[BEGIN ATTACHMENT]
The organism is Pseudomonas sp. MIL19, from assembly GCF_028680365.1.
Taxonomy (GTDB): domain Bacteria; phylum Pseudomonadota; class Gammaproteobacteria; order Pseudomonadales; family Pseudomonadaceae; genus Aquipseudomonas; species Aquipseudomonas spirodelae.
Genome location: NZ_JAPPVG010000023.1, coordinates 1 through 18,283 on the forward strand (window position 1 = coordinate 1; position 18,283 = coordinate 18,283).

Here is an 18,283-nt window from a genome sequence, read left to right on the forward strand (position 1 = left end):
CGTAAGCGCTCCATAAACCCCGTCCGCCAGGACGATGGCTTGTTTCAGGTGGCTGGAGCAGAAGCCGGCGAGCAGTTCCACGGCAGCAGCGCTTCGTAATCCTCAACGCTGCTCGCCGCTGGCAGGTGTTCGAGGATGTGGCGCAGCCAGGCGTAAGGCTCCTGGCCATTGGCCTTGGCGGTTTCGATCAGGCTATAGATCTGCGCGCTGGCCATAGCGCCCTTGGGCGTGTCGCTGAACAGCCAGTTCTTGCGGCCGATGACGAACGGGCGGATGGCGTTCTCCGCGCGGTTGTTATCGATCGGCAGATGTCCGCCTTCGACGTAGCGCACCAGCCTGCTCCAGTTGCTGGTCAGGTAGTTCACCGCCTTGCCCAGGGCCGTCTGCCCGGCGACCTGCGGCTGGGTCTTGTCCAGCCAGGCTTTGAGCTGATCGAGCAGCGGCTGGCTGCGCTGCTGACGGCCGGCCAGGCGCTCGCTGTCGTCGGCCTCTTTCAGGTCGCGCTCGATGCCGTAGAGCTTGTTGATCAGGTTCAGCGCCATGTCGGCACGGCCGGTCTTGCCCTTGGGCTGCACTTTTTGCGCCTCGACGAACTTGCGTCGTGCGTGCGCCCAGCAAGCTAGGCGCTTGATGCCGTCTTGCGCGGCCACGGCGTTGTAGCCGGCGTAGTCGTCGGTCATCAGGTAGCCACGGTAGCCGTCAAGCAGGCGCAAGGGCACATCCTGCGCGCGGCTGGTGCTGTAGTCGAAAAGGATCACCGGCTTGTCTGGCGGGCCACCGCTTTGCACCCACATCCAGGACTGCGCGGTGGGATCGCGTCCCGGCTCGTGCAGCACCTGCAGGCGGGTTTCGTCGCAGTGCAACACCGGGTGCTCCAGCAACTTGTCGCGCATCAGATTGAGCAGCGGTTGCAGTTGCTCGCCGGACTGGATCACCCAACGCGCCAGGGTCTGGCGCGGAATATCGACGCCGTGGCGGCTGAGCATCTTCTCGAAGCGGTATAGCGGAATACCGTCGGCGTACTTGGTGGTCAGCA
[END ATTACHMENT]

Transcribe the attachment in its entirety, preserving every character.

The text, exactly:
The organism is Pseudomonas sp. MIL19, from assembly GCF_028680365.1.
Taxonomy (GTDB): domain Bacteria; phylum Pseudomonadota; class Gammaproteobacteria; order Pseudomonadales; family Pseudomonadaceae; genus Aquipseudomonas; species Aquipseudomonas spirodelae.
Genome location: NZ_JAPPVG010000023.1, coordinates 1 through 18,283 on the forward strand (window position 1 = coordinate 1; position 18,283 = coordinate 18,283).

Here is an 18,283-nt window from a genome sequence, read left to right on the forward strand (position 1 = left end):
CGTAAGCGCTCCATAAACCCCGTCCGCCAGGACGATGGCTTGTTTCAGGTGGCTGGAGCAGAAGCCGGCGAGCAGTTCCACGGCAGCAGCGCTTCGTAATCCTCAACGCTGCTCGCCGCTGGCAGGTGTTCGAGGATGTGGCGCAGCCAGGCGTAAGGCTCCTGGCCATTGGCCTTGGCGGTTTCGATCAGGCTATAGATCTGCGCGCTGGCCATAGCGCCCTTGGGCGTGTCGCTGAACAGCCAGTTCTTGCGGCCGATGACGAACGGGCGGATGGCGTTCTCCGCGCGGTTGTTATCGATCGGCAGATGTCCGCCTTCGACGTAGCGCACCAGCCTGCTCCAGTTGCTGGTCAGGTAGTTCACCGCCTTGCCCAGGGCCGTCTGCCCGGCGACCTGCGGCTGGGTCTTGTCCAGCCAGGCTTTGAGCTGATCGAGCAGCGGCTGGCTGCGCTGCTGACGGCCGGCCAGGCGCTCGCTGTCGTCGGCCTCTTTCAGGTCGCGCTCGATGCCGTAGAGCTTGTTGATCAGGTTCAGCGCCATGTCGGCACGGCCGGTCTTGCCCTTGGGCTGCACTTTTTGCGCCTCGACGAACTTGCGTCGTGCGTGCGCCCAGCAAGCTAGGCGCTTGATGCCGTCTTGCGCGGCCACGGCGTTGTAGCCGGCGTAGTCGTCGGTCATCAGGTAGCCACGGTAGCCGTCAAGCAGGCGCAAGGGCACATCCTGCGCGCGGCTGGTGCTGTAGTCGAAAAGGATCACCGGCTTGTCTGGCGGGCCACCGCTTTGCACCCACATCCAGGACTGCGCGGTGGGATCGCGTCCCGGCTCGTGCAGCACCTGCAGGCGGGTTTCGTCGCAGTGCAACACCGGGTGCTCCAGCAACTTGTCGCGCATCAGATTGAGCAGCGGTTGCAGTTGCTCGCCGGACTGGATCACCCAACGCGCCAGGGTCTGGCGCGGAATATCGACGCCGTGGCGGCTGAGCATCTTCTCGAAGCGGTATAGCGGAATACCGTCGGCGTACTTGGTGGTCAGCA